Supermarket bosses are set for showdown talks with the government next week over soaring prices at the pumps.
Energy Secretary Grant Shapps will meet with chiefs from Asda, Sainsbury’s, Morrisons and Tesco, with the minister vowing to slam “the brakes down on the mistreatment of motorists.”
In a column in The Sun, Shapps said he would call on the supermarket CEO’s, as well as oil giants BP, Shell and Esso, to “explain themselves.”
It follows the damming conclusions of an investigation from the Competition and Markets Authority (CMA) earlier in July, which found that increased supermarket profit margins led to drivers paying almost £1bn more for fuel last year.
Shapps said “I want to now hear how they are going to fix this. I will be telling them to do the right thing and immediately end any attempt to overcharge at the pumps.”
The CMA’s findings, following a year-long investigation, concluded that average supermarket fuel margins rose by 6p per litre between 2019 and 2022 amid weakening competition.
The watchdog recommended a host of changes as a result of the review, including the implementation of a new fuel monitoring body to “hold industry to account” and legislation to make fuel retailers provide up to date data on pricing.
Shapps said he would “demand that these companies” sign up to the scheme this summer “to hand over pricing information, so that fuel comparison apps and websites can help consumers compare local fuel rates more effectively.”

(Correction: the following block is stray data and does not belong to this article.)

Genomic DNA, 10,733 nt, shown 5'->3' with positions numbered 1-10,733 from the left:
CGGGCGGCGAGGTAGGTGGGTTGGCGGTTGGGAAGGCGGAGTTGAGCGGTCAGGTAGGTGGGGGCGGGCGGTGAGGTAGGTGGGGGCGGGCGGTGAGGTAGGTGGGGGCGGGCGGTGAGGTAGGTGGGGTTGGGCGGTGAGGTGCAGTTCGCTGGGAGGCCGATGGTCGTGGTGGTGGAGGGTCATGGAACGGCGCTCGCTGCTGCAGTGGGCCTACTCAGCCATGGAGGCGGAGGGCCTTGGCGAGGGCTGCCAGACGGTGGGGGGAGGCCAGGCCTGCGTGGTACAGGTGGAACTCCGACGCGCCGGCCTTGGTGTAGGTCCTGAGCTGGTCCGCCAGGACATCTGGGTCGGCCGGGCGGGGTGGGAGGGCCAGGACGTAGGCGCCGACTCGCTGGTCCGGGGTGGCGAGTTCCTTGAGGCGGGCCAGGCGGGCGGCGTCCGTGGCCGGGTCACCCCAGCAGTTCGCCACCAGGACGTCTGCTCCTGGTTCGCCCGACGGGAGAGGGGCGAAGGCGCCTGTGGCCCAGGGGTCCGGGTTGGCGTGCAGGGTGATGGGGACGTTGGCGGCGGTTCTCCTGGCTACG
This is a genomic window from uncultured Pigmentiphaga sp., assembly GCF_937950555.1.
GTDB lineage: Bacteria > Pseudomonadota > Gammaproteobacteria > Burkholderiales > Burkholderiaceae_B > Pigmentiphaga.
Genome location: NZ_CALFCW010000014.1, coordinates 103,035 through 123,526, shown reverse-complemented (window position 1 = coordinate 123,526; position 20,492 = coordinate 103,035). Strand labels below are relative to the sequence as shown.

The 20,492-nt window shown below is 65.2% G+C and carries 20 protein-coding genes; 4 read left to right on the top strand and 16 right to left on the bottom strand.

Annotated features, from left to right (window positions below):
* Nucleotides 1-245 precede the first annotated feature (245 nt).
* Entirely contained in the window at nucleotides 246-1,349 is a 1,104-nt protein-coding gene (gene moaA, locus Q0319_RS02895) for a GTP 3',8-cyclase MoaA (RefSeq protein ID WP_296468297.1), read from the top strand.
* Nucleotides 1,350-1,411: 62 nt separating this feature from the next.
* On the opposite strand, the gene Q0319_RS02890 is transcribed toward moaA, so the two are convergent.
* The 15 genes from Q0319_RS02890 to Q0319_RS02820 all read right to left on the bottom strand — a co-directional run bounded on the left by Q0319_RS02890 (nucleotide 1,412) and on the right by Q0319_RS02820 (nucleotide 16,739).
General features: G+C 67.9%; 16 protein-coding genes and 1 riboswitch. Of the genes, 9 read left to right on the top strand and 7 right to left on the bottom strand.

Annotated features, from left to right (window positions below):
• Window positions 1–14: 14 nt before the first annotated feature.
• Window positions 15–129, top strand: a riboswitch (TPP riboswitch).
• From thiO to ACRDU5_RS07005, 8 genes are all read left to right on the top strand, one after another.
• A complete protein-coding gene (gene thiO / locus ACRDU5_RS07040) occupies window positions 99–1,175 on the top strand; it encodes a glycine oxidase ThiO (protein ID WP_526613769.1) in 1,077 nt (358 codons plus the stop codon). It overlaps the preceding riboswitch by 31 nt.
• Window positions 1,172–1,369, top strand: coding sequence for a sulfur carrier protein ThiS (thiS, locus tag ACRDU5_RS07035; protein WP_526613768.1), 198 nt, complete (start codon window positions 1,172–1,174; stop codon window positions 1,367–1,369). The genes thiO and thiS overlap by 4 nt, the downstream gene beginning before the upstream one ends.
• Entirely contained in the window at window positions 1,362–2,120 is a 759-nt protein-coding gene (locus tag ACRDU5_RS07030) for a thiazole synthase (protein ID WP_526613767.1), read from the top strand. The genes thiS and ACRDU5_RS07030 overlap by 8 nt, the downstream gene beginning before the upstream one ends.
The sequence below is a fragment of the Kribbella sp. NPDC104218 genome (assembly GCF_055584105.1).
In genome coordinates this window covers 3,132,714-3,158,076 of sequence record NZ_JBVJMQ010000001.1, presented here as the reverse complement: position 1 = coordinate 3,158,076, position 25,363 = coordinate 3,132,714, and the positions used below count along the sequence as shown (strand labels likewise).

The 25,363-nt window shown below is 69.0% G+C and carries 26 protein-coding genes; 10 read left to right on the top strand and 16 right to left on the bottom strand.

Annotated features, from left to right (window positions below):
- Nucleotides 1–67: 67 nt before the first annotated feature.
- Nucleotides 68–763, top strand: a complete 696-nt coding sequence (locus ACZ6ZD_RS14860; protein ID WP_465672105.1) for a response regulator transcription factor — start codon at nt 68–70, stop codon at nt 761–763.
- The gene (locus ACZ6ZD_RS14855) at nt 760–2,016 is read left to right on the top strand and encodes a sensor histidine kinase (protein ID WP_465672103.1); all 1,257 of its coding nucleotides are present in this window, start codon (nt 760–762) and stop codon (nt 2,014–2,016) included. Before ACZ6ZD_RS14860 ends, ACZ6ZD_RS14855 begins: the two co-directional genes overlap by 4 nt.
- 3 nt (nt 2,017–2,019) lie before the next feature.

The minister went further, promising to implement legislative change to enforce transparent pricing information on fuel pump costs. “But we will not be stopping there… We will change the law so companies have to provide this price information whether they want to or not.”
The retailer faces a grilling next Wednesday, with co-owner Mohsin Issa appearing before the Business and Trade Committee after MPs raised concerns over “discrepancies between statements” given in previous parliamentary evidence sessions and the CMA’s findings.
Supermarkets had fallen back on the defence of Russia’s invasion of Ukraine for the sky-high charges, but criticism from long-term critics the AA and RAC ramped up when wholesale costs dipped.
The motoring groups hailed the regulator’s findings after years of consumer campaigning, with the AA stating it had noted the pump price practices “as far back as 2005,” and that, following the pandemic, it had been “blindingly obvious.”
Asda were approached for comment.